Toad Pictures Go Viral on China’s Internet as Mockery of Former Leader Escalates
Toad Pictures Go Viral on China’s Internet as Mockery of Former Leader Escalates

Since the end of July, when former security czar Zhou Yongkang was taken down in the ongoing “anti-corruption” campaign, speculation about former Chinese Communist Party leader Jiang Zemin’s precarious condition has been a hot topic among Chinese netizens. Jiang is said to be in bad health physically and politically, with analysts suggesting his turn to be arrested for corruption is coming.

Rumors online say the 88-year-old Jiang has recently been hospitalized for severe health problems, and due to their intense resentment of him, Chinese netizens are looking forward to his death. They have reasons for their ill will.

Jiang took part in suppressing the students who participated in the 1989 student movement, and ten years later he launched the persecution of the spiritual practice of Falun Gong. Millions of Falun Gong practitioners have been detained, where they are subjected to brainwashing, torture, and organ harvesting. According to researchers, tens of thousands have been killed.

Jiang is also notorious for having several mistresses, including a Chinese folk singer, Song Zuying, whom the Chinese people mock as the “state mother.”

The word “toad” has become synonymous with Jiang, because his face is said to resemble that of a toad. Also, netizens refer to Jiang as “toad” to avoid censorship; Jiang’s actual name would be blocked.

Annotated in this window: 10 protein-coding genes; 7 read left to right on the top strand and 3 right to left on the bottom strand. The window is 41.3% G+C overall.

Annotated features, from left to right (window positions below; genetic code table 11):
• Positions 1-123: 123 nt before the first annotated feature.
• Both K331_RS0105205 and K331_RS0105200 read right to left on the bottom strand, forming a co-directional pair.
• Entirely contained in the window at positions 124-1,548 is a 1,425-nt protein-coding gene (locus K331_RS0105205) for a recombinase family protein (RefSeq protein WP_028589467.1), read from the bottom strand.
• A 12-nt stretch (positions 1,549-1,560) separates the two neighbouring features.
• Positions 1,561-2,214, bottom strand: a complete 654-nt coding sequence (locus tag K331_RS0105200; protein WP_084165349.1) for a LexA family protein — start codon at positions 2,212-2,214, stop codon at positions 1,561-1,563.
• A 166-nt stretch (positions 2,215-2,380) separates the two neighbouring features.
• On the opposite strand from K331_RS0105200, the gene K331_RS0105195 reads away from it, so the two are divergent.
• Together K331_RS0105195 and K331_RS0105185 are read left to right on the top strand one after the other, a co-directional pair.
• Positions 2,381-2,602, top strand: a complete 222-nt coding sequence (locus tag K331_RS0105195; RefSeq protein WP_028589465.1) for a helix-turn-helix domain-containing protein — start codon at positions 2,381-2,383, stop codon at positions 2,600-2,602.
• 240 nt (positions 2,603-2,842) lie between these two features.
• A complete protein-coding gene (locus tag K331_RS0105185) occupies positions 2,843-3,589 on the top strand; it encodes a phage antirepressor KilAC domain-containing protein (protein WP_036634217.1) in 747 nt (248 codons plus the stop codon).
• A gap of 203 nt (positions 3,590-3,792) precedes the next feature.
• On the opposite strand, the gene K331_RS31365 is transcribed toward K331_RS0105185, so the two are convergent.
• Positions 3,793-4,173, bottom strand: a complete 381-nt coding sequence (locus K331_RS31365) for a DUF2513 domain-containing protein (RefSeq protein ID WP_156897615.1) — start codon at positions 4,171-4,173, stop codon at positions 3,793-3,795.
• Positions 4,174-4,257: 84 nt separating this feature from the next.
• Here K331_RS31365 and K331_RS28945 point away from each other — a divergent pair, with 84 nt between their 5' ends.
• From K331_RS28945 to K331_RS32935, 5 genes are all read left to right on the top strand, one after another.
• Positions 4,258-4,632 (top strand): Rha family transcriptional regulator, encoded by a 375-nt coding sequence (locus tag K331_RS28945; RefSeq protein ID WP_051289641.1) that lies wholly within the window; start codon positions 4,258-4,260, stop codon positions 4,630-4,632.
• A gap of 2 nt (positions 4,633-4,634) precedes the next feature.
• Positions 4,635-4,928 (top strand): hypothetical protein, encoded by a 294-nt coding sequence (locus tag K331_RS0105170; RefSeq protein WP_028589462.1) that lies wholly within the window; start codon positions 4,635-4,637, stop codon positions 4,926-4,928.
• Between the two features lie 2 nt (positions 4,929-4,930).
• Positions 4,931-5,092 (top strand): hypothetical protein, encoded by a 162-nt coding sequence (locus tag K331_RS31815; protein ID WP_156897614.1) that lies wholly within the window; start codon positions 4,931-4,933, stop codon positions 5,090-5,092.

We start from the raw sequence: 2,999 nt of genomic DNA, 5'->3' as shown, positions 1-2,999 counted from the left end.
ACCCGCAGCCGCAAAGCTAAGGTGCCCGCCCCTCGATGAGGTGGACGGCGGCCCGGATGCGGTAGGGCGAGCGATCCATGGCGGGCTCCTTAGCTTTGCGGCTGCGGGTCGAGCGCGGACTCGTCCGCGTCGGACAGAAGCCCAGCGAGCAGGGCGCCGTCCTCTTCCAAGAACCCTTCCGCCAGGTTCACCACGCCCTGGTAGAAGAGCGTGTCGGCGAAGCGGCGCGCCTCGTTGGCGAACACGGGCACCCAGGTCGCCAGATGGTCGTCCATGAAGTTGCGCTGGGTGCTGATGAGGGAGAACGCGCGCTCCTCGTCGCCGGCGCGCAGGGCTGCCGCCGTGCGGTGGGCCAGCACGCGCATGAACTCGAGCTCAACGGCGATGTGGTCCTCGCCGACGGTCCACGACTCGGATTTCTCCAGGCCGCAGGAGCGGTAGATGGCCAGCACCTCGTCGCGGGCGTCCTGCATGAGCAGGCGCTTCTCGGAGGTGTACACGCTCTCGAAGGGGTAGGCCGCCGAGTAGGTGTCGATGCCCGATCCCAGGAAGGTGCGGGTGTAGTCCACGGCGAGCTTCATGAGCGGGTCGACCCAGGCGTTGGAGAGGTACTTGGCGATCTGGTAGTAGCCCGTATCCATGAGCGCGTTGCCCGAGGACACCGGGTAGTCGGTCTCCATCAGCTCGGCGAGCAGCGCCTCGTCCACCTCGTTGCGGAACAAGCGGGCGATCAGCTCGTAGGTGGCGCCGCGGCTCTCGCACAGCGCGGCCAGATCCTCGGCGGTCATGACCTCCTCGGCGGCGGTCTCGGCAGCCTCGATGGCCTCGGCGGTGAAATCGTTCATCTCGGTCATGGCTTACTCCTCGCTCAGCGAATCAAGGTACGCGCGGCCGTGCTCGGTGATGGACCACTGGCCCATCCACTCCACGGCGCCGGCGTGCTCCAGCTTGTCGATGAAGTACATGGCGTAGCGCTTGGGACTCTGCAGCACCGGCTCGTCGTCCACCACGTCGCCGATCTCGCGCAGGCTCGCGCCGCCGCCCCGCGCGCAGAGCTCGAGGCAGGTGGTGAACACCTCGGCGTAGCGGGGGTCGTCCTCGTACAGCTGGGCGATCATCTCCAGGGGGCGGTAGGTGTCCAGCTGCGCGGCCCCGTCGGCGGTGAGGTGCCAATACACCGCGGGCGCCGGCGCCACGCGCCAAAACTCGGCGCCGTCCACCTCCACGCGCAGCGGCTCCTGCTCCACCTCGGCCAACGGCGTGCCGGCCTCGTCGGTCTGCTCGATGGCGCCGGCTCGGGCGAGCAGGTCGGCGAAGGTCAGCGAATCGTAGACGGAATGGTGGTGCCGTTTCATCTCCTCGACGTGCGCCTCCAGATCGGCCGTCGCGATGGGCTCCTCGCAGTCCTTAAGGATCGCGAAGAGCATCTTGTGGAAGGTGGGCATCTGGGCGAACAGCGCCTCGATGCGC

At this politically sensitive time during which Chinese are watching to see if the predictions of Jiang’s arrest will come true, discussions about the “toad” and toad images have gone viral on the Chinese internet, with many of the images implying Jiang’s death.


A photo of a frog standing on its knees in a praying posture is posted by Chinese netizens, implying that Jiang begs for mercy. (Screenshot/abolowang.com)


A photo of an inflated golden toad on the lake in Yuyuantan Park with six cannons on the lake bank pointing to the toad. Posted on Chinese social media, the photo implies the “toad” is under attack. (Weibo.com)


The inflated toad in Yuyuantan Park leaked after several days of exhibition this July, and many netizens pointed out that the “toad” has started falling down. (Weibo.com)


Another photo of the deflating golden toad in Yuyuantan Park. (Weibo.com)


A Chinese netizen posted a photoshopped picture of a toad lying unconscious on a stretcher and speculated that Jiang is hospitalized for advanced cancer and nearly dead. (Weibo.com)


A photo posted on Chinese social media shows a toad holding onto a red gold fish, implying Jiang’s sex scandals. A netizen wrote, “If the toad is gone, what would happen to the little mermaid?” (Weibo.com)


The state-run Yangcheng Evening News published an article about how Europe and America limit the abuse of antibiotics, with an image of a big sick toad with IV bottles. Many Chinese netizens believe the image sends a message about Jiang’s health. (Screenshot/Yangcheng Evening News)


Netizens even dug out an old photo from the state-run Xinhua news agency showing a dead toad floating in a river and speculated about rumors of Jiang’s death. (Weibo.com)

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